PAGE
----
Simpson: King is Misleading
Recently, Carole King and opponents to my Central Idaho Economic Development and Recreation Act (CIEDRA) have made statements in letters and advertisements that I find perplexing and misleading. It is implied that because I am opposed to the president's proposal to sell public lands to fund the Secure Rural Schools Program that I should not include land transfers and exchanges in my CIEDRA bill.
Yes, I am opposed to the president's formulaic plan to sell federal lands for generic budget savings. Selling federal lands for budget offsets is unacceptable. As a member of the Budget and Appropriations Committees, I successfully worked to remove that provision from the budget, as I do not believe that the president's indiscriminate cookie-cutter approach to selling 300,000 acres of federal lands is the appropriate mechanism for reducing the deficit. In contrast, my locally developed CIEDRA legislation will transfer 163 acres of Sawtooth National Recreation Area (SNRA) lands adjacent to Stanley and approximately 3,500 acres of BLM lands to Custer County and local public entities. These lands were selected after careful consideration by the Custer County commissioners, public hearings and public comment, and are designed to provide economic opportunities and public benefit for Custer County and its rural communities.
Custer County's 4,000 residents are burdened by the fact that nearly 3 million of its 3.1 million acres are controlled by federal agencies. As I've said many times, one only needs to speak to a county commissioner to realize that this grossly disproportionate public ownership causes a severe strain on their limited resources. It is the resident taxpayers who support the great influx of visitors each year that recreate and enjoy the federal lands in Custer County. Their taxes maintain and pay for roads, law enforcement, search and rescue, medical aid, infrastructure, facilities and other services that visitors require and use.
It is misleading for Ms. King and her CIEDRA opponents to attack me and my locally developed compromise legislation by comparing it to the president's wholesale approach for selling federal lands for budget savings. The 3,500 acres I am proposing to transfer have been carefully identified and vetted in public hearings and comments. Ms. King and her opposition group should just as well compare apples and oranges.
My stand against the president's broad proposal to sell public lands to cut the budget deficit is the right one and my support for a small number of carefully identified federal lands to be transferred to the residents of Custer County who are directly burdened by a vast amount of federal lands is equally correct. The two cannot be compared.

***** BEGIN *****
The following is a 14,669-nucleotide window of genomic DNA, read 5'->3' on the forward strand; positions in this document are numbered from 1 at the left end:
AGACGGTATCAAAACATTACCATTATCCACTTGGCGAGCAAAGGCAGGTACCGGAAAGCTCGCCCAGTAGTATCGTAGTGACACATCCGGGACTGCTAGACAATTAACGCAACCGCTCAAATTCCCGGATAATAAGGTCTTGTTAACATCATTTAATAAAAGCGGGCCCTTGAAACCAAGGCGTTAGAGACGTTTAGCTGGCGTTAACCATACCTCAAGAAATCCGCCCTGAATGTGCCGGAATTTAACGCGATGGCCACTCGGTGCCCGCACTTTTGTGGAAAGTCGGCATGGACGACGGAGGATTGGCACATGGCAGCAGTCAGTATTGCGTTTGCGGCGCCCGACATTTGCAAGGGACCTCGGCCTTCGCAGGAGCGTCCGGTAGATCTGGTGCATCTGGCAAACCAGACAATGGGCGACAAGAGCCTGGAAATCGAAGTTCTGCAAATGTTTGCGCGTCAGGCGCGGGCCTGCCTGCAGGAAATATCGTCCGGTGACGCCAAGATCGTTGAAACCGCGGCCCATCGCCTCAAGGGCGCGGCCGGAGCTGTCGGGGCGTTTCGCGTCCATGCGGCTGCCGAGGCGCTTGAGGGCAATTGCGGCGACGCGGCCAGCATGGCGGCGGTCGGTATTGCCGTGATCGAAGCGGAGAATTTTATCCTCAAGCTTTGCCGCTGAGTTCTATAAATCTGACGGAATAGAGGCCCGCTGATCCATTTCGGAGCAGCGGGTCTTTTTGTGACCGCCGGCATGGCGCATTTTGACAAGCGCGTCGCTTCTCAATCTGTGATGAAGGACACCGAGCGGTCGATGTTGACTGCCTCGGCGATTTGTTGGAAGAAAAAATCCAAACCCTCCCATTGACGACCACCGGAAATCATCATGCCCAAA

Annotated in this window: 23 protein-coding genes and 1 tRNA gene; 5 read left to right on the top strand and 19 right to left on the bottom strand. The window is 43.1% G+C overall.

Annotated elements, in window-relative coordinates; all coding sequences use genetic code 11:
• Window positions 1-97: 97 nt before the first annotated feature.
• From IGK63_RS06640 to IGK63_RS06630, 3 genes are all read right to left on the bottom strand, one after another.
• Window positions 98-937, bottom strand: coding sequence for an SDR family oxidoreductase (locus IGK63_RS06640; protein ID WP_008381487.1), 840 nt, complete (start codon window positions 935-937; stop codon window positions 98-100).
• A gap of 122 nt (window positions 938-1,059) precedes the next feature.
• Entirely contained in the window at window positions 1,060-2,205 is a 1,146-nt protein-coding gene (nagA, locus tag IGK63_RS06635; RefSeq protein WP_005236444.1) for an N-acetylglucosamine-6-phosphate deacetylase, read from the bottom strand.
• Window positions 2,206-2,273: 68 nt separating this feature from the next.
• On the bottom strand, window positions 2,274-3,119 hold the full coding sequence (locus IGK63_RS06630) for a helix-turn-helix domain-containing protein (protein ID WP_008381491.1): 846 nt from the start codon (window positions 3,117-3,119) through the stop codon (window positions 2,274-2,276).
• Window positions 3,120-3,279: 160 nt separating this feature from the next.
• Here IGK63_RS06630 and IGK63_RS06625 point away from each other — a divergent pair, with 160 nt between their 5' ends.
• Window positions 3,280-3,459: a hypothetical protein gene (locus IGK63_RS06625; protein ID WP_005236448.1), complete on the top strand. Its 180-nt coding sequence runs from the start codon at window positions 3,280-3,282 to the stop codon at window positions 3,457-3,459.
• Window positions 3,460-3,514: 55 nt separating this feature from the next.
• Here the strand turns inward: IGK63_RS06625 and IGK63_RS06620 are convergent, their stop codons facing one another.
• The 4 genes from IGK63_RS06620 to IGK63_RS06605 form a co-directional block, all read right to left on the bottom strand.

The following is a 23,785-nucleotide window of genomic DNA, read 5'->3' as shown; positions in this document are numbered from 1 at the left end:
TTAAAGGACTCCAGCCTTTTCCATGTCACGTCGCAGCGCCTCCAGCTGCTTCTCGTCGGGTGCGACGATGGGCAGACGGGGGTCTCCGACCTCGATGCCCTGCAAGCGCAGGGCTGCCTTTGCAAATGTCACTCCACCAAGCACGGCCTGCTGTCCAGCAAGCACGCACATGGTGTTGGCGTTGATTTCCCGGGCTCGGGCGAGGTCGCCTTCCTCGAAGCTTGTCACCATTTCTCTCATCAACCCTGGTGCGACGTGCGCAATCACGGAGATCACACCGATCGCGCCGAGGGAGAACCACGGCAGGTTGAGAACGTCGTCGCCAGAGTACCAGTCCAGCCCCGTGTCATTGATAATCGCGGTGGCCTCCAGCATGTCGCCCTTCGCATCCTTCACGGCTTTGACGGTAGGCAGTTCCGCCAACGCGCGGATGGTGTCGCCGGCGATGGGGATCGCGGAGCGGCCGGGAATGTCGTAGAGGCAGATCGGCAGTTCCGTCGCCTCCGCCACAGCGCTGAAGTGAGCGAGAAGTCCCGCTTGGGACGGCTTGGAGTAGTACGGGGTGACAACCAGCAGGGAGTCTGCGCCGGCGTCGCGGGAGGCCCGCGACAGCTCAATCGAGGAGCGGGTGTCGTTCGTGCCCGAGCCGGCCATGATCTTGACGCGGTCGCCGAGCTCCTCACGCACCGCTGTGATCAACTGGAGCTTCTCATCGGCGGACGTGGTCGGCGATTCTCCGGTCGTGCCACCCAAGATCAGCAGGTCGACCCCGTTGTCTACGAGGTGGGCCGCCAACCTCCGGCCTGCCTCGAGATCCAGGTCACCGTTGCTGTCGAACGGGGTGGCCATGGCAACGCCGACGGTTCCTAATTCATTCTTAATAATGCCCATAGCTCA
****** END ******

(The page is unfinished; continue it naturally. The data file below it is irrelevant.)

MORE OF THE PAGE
--Congressman Mike Simpson
Congressman Simpson's statements regarding "the 3,500 acres I am proposing to transfer" are perplexing to me, and, I suspect, to the growing number of citizens and the 42 conservation organizations who oppose CIEDRA. The number confirmed by the congressman's office is closer to 7,000 acres, though the exact acreage has been harder to pin down than a tarp in a windstorm.
Congressman Simpson says he's OK with "transferring" the public lands in CIEDRA because it's a "locally developed" bill. Actually, comments from many local people were ignored. Stanley residents expressed strong disapproval of the giveaway (euphemized as "transfer") of the Stanley acreage. Local people have worked long and hard to ensure that the millions of taxpayer dollars that have protected the SNRA since 1972 are not wasted. They want every acre of the SNRA kept in the SNRA.
If our congressman wants to help Custer County, as a member of the Budget and Appropriations Committee, he should apply himself to securing direct appropriations that aren't tied to wilderness. Locally, 14 Idaho-based conservation groups oppose CIEDRA. Only two support it. Contrary to the claims of supporters, CIEDRA is not worth all the tradeoffs. The wilderness in CIEDRA is substandard. It undermines the Wilderness Act. In testimony at a hearing in Washington on October 27, 2005, the Forest Service objected to provisions in CIEDRA that are inconsistent with the Wilderness Act. Two significant objections: (1) under some circumstances, all terrain vehicles (ATVs) will be allowed in CIEDRA's wilderness; (2) among the approximately 550,000 acres that CIEDRA will permanently lock in for motorized use are BLM Wilderness Study Areas and Forest Service Recommended Wilderness.
If our congressman wants to protect wilderness, I encourage him to do so in a separate, clean science-based (of which there is no mention in CIEDRA) wilderness bill that designates wilderness consistent with the Wilderness Act. I understand that Congressman Simpson was hoping to accommodate many diverse interests, but CIEDRA is the wrong approach. It gives away public land, establishes substandard wilderness, weakens the Wilderness Act and encourages and expands motorized use. We can do better.